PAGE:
..rain chances once again on the increase...
High impact weather potential: early week rainfall and potential
impacts on current receding river levels.
Larger scale overview: split...kinda zonal low amplitude flow
expected to continue through the early portions of the
upcoming week. Initial deep layer Gulf moisture feed tied to
southern portion of the flow regime...as evident by band of heavy
rain moving up the southeast coast earlier this morning. Pacific
moisture plume associated with south Canada shortwave helping drive
a band of lighter rainfall into the northwest lakes and upper
Mississippi Valley. Pattern heading into the middle and end portions of
the long range period becomes increasingly uncertain...tied to
potential development of downstream North Atlantic blocking
(negative North Atlantic oscillation). Interestingly...both the GFS
ensemble suite and deterministic European model (ecmwf) show this development.
Unfortunately...this would support an increasingly "blocky"
pattern...and definitely not one supportive of any significant and
sustained warm-ups in our near future. As mentioned...however...past
seasonal trends do not support this strong blocking...and really
have to wonder if forecasts are being overambitious driving its
Primary forecast concerns/challenges: temperature and cloud trends
throughout the forecast. Accessing rain potential/amounts through
early week and possible impacts of such on area rivers.
Details: increasingly challenging rainfall forecast to start the
period. Current southern Canada wave races by well to our north
tonight into Sunday...dragging a weakening cold front into our area
as it does so. Front becomes essentially stationary as it
increasingly aligns itself with middle level flow pattern. Decent rer
jet dynamics and low level convergence helping focus rains along
this frontal axis...especially during the morning. Guidance trends
for the above have been noticeably slower and further north...
keeping the better rain across eastern upper/far northern lower
Michigan later tonight into the first part of Sunday (which is good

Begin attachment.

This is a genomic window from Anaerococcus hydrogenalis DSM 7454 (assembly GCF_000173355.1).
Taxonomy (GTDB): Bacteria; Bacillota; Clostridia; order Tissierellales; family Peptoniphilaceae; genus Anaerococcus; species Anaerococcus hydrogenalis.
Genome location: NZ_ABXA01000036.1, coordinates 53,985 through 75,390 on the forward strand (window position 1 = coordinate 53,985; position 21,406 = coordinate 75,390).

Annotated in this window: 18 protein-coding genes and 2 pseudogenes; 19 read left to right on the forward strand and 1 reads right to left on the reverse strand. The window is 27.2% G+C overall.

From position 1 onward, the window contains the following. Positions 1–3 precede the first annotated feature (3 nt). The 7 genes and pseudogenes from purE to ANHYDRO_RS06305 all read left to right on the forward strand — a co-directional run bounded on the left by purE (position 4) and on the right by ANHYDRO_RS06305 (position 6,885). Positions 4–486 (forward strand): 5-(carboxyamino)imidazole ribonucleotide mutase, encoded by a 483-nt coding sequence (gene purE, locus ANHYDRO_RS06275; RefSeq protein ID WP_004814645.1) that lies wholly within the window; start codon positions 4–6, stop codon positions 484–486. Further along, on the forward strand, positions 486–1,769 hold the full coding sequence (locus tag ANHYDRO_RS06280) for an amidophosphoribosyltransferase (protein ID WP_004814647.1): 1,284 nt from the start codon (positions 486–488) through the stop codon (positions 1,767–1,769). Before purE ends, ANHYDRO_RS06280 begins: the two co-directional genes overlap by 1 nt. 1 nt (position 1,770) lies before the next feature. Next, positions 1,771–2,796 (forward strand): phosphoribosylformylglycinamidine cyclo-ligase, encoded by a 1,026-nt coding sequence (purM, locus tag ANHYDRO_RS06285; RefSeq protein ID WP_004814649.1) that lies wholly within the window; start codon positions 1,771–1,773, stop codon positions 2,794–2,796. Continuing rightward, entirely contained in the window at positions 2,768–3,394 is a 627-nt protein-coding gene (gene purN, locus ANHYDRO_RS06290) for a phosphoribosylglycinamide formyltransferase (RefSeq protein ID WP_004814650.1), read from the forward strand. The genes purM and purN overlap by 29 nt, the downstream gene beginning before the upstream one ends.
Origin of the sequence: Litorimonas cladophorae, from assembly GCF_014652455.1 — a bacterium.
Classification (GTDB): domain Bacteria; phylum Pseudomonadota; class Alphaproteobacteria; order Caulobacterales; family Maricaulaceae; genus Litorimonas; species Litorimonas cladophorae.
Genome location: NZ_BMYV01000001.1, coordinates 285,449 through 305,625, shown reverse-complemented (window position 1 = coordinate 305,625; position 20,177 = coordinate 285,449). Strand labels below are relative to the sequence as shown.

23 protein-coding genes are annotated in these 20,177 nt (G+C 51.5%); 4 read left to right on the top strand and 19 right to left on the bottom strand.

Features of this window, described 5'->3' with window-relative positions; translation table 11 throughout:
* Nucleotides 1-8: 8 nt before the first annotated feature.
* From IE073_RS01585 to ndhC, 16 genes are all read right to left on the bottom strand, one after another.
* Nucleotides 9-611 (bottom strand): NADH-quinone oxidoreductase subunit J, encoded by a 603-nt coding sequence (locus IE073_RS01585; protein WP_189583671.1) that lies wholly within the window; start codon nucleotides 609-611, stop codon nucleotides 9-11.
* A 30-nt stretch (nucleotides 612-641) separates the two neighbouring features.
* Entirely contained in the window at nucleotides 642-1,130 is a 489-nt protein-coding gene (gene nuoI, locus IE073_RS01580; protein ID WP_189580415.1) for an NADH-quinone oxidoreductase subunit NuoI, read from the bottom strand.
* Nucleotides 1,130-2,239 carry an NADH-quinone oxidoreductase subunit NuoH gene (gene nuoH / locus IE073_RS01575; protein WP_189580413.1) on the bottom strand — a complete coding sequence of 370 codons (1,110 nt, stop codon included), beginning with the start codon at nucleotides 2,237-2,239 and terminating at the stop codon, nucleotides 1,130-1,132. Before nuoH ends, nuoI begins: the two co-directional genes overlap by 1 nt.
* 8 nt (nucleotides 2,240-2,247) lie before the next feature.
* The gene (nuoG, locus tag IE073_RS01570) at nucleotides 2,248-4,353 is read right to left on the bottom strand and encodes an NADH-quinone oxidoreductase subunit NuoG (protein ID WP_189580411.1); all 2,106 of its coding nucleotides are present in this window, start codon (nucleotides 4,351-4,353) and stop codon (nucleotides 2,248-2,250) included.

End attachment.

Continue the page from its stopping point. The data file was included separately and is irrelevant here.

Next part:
thing as greater impacts/flooding from past event were further
south). Hard to argue against such with complete detachment of middle
level parent system. Still...have to wonder of colder lake waters
may drive this front a touch further south. Will hedge north...but
leave some wiggle room via less than desirable broad brushed chance
probability of precipitation further south. Loss of best upper level jet structure and
limited middle level support argues for better rain coverage to come to
an end during the late morning and afternoon. Front become
re-energized heading into later Sunday night and Monday with
approach of next middle level wave. Even some potential for weak
surface low development along the temperature gradient...further enticing
low level mass convergence. Inherited forecast already well trended
this direction...although will begin the step-up process of
increasing probability of precipitation and quantitative precipitation forecast. Passage of primary shortwave trough keeps
some shower threat going Monday night...with conditions expected to
dry out as we head through Tuesday.
As for the all important rainfall amounts through this event:
steady-state nature of frontal axis definitely supports some decent
rain totals...with current indications this occurs north of the
hardest hit areas from this past weeks rain. Total rain amounts up
to and exceeding a half inch appears reasonable given prolonged
nature and precipitable water values surging to at or above one inch levels. Still...lack
of both more vigorous middle and upper level support and deep convective
threat (no thunderstorms) should keep amounts from getting too out
of hand...and really do not see any period were rainfall rates
become exceptionally heavy (also supported by no sref support for
greater than half inch amounts in a three hour period...with little